These earbuds have a fairly excited sound profile with some rather prominent peaks and dips. The abrupt shift from the peak in low-bass to the dip in high-bass can make their bass sound a bit unbalanced as they produce lots of thump and rumble but lack a bit of warmth. In addition, the small peak in the high-mids can make sounds like the low treble sound a bit weak in comparison, though this shouldn't be much of an issue. However, the sharp spike in mid treble can introduce some unwanted sibilance, which might not be noticeable to everyone but can sound particularly harsh to those who do.
The Jabra Elite Active 75t have excellent imaging. Their weighted delay is almost entirely below the audibility threshold, save for a very small bump in the bass-range which loosens their bass ever so slightly, but shouldn't be noticeable overall. Our unit's left and right drivers were both very well matched in phase, frequency, and amplitude, so there were no gaps in the stereo image, and objects, like voices or footsteps, were accurately placed. Note, however, that these results are only valid for our unit and that yours may perform differently.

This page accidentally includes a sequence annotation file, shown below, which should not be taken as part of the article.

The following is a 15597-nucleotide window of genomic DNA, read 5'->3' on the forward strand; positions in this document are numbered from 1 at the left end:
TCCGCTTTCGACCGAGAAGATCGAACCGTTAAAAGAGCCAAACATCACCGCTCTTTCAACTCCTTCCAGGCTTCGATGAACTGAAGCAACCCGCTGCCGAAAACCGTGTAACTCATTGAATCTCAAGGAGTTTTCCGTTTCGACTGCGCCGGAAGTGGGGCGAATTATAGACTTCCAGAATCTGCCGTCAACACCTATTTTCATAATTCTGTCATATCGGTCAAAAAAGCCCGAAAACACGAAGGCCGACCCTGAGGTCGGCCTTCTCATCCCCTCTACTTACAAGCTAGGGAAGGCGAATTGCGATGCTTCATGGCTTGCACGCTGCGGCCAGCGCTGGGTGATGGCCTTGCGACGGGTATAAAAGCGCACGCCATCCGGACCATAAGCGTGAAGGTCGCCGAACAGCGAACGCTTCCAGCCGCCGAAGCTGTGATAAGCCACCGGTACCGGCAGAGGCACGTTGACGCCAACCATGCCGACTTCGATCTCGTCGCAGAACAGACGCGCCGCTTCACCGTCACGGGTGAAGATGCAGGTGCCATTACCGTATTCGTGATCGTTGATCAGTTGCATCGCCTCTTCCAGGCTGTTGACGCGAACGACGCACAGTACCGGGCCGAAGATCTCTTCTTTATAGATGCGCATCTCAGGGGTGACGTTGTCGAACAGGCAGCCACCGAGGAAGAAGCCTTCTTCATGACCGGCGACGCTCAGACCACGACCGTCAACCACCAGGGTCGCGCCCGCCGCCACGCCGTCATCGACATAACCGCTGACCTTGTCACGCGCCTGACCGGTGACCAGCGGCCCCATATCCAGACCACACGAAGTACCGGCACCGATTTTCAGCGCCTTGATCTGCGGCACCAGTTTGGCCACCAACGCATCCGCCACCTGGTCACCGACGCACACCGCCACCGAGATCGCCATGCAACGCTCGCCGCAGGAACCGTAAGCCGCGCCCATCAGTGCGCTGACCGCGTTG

As expected of in-ear headphones, the Jabra Elite Active 75t have a bad passive soundstage. In-ears can't activate the resonances of the pinna (the outer ear), which is one of the key factors in creating a speaker-like and out-of-head soundstage. In addition, the Active 75t have a closed-back design so they sound less spacious than open-back earbuds like the Bose SoundSport Free.
They don't have any virtual soundstage effects.
The Jabra Elite Active 75t have very good weighted harmonic distortion performance. The overall level of distortion is quite low, even in the high frequencies which tend to have more audible distortion.
The Active 75t's results are only valid for these test settings.